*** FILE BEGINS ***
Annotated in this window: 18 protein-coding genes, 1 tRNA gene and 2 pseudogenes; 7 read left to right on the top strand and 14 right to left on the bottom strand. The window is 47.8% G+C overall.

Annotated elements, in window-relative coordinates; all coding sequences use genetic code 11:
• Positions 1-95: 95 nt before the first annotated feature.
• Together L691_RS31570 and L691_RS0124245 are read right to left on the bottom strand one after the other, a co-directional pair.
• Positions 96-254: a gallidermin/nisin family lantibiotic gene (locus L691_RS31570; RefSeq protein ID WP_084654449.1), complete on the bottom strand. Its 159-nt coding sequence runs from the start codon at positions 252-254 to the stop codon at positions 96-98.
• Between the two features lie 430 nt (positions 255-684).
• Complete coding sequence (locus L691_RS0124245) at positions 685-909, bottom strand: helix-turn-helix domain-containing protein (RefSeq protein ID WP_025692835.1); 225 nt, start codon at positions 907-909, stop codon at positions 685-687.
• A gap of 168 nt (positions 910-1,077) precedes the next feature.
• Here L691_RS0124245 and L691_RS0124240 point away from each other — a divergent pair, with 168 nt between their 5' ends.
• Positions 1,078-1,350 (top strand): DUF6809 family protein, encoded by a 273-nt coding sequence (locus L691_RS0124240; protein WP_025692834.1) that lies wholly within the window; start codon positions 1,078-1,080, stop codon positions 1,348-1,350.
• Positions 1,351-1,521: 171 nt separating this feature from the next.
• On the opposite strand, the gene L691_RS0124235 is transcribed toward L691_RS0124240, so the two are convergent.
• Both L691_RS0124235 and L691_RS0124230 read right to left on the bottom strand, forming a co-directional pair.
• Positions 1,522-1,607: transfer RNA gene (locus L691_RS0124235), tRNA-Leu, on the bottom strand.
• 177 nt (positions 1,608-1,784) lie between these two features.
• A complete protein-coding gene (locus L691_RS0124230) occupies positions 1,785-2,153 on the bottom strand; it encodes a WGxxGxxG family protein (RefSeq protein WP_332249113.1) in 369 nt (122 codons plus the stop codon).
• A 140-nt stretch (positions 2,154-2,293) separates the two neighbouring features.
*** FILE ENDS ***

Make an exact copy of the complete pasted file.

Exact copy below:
Annotated in this window: 18 protein-coding genes, 1 tRNA gene and 2 pseudogenes; 7 read left to right on the top strand and 14 right to left on the bottom strand. The window is 47.8% G+C overall.

Annotated elements, in window-relative coordinates; all coding sequences use genetic code 11:
• Positions 1-95: 95 nt before the first annotated feature.
• Together L691_RS31570 and L691_RS0124245 are read right to left on the bottom strand one after the other, a co-directional pair.
• Positions 96-254: a gallidermin/nisin family lantibiotic gene (locus L691_RS31570; RefSeq protein ID WP_084654449.1), complete on the bottom strand. Its 159-nt coding sequence runs from the start codon at positions 252-254 to the stop codon at positions 96-98.
• Between the two features lie 430 nt (positions 255-684).
• Complete coding sequence (locus L691_RS0124245) at positions 685-909, bottom strand: helix-turn-helix domain-containing protein (RefSeq protein ID WP_025692835.1); 225 nt, start codon at positions 907-909, stop codon at positions 685-687.
• A gap of 168 nt (positions 910-1,077) precedes the next feature.
• Here L691_RS0124245 and L691_RS0124240 point away from each other — a divergent pair, with 168 nt between their 5' ends.
• Positions 1,078-1,350 (top strand): DUF6809 family protein, encoded by a 273-nt coding sequence (locus L691_RS0124240; protein WP_025692834.1) that lies wholly within the window; start codon positions 1,078-1,080, stop codon positions 1,348-1,350.
• Positions 1,351-1,521: 171 nt separating this feature from the next.
• On the opposite strand, the gene L691_RS0124235 is transcribed toward L691_RS0124240, so the two are convergent.
• Both L691_RS0124235 and L691_RS0124230 read right to left on the bottom strand, forming a co-directional pair.
• Positions 1,522-1,607: transfer RNA gene (locus L691_RS0124235), tRNA-Leu, on the bottom strand.
• 177 nt (positions 1,608-1,784) lie between these two features.
• A complete protein-coding gene (locus L691_RS0124230) occupies positions 1,785-2,153 on the bottom strand; it encodes a WGxxGxxG family protein (RefSeq protein WP_332249113.1) in 369 nt (122 codons plus the stop codon).
• A 140-nt stretch (positions 2,154-2,293) separates the two neighbouring features.